Local Journalism Initiative Reporter
“Anywhere where the truth takes us that kids are buried” are the sites that will be searched, said Kimberly Murray, the independent special interlocutor for Missing Children and Unmarked Graves and Burial Sites associated with Indian residential schools.
Those sites include the Indian residential schools not recognized in the Indian Residential School Settlement Agreement, Indian hospitals, reformatories, and sanitoriums, Murray told chiefs Dec. 6, the first day of the Assembly of First Nations’ Special Chiefs Assembly in Ottawa.
“The very same survivors that tried to get these institutions on the Indian Residential School Settlement Agreement, are now raising concerns about burials at those institutions,” she said. “Inevitably, it’s on that list. So there’s hundreds and hundreds of institutions in addition to the residential schools.”
The Truth and Reconciliation Commission on the legacy of Indian residential schools dedicated one entire volume of its final report to missing children and unmarked graves. The commission identified 3,200 deaths of students, both named and unnamed. That list was only the start, said the commission, and the work needed to continue, which it directed in its Calls to Action.
Murray, who is Kanien'kehá:ka from Kanesatake, Que., received a two-year mandate as the independent special interlocutor on June 8 from federal Justice Minister David Lametti. Her appointment followed approximately one year after unmarked graves were located first at Kamloops Indian residential school (215 graves) in Tk'emlúps te Secwépemc First Nation and then at Marivel Indian residential school at the Cowessess First Nation (751).
She is working with a $10.4 million budget over the two years.
Murray outlined to chiefs what she included in her first progress report to Lametti, submitted in mid-November.
She has met with a number of communities and all shared concerns over common issues.
There is insufficient funding in a wide range of areas, from mental wellness and community well-being to carrying out the searches. Murray said she has raised this concern with Lametti and Crown-Indigenous Relations Minister Marc Miller numerous times.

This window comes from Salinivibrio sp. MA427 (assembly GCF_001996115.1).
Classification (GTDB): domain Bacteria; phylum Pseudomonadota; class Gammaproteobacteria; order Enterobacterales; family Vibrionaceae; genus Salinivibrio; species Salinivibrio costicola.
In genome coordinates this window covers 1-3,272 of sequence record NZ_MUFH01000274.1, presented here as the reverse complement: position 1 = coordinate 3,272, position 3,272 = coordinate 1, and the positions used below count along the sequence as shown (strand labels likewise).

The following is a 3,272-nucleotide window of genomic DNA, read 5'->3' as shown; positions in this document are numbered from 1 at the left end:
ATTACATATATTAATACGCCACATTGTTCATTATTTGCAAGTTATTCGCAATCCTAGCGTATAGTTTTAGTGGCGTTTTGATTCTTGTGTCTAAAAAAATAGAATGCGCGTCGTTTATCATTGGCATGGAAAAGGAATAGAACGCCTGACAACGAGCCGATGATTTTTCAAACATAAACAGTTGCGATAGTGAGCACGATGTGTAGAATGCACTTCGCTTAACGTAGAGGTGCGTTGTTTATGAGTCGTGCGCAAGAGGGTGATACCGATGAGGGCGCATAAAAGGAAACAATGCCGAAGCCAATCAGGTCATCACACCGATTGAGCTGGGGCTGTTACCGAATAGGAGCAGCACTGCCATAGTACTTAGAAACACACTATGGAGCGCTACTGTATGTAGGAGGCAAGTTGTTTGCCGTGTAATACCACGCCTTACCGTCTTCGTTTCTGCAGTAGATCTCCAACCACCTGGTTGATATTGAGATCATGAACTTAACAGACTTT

There is also a “massive delay” in analysing the data collected from ground searches, said Murray. She pointed out that there are few experts in the country who know how to analyse the data for burials. That work, she stressed, is different than analysing for pipelines and utility lines.
Communities are also having difficulty accessing land to do searches, with private landowners “creating barriers,” she said. Negotiations are underway in some situations to get that access.
“That’s the problem with our law. We don’t have a law that grants access to these lands,” said Murray.
Access to records is difficult, whether from Library and Archives Canada, the National Centre for Truth and Reconciliation and various church entities. There are delays in getting the records and “people doling out pages to you one page at a time,” she said.
Justice and accountability are also common issues.
“Why would we rely on the institutions that took the children away? Is there another entity that can come in and do proper investigations? How do we hold people accountable, especially if they are all deceased?” said Murray.
She added that the International Criminal Court doesn’t have jurisdiction because it was created after the residential school deaths.
Murray’s mandate is restricted in that she has no powers to compel records and she cannot interfere with criminal investigations, prosecutions or civil proceedings.
Chief David Monias of the Pimicikamak Cree Nation said “international intervention” was required because Murray’s mandate had been established by the “murderer.”
“The international committee on missing persons should have been involved in this case. They do that all over the world for other countries where people are massacred or missing,” said Monias.
Murray said she did have plans to meet with International Commission on Missing Persons, However, she added, she was wary about the work they did and didn’t want them treating families and communities as an afterthought.
“Before I want to say I want to stand behind them, I want to make sure they know how to incorporate Indigenous protocols and Indigenous law into their work because I’ve been looking at what they’ve done to date and it’s very colonial,” she said.
Murray has hosted gatherings in Edmonton and Winnipeg. Gatherings are planned for Vancouver, Toronto, Quebec and the north in the new year.
She is scheduled to file her interim report next June. Her final report is scheduled for the end of her mandate and is to include recommendations relating to federal laws, policies and practices.
Local Journalism Initiative Reporters are supported by a financial contribution made by the Government of Canada.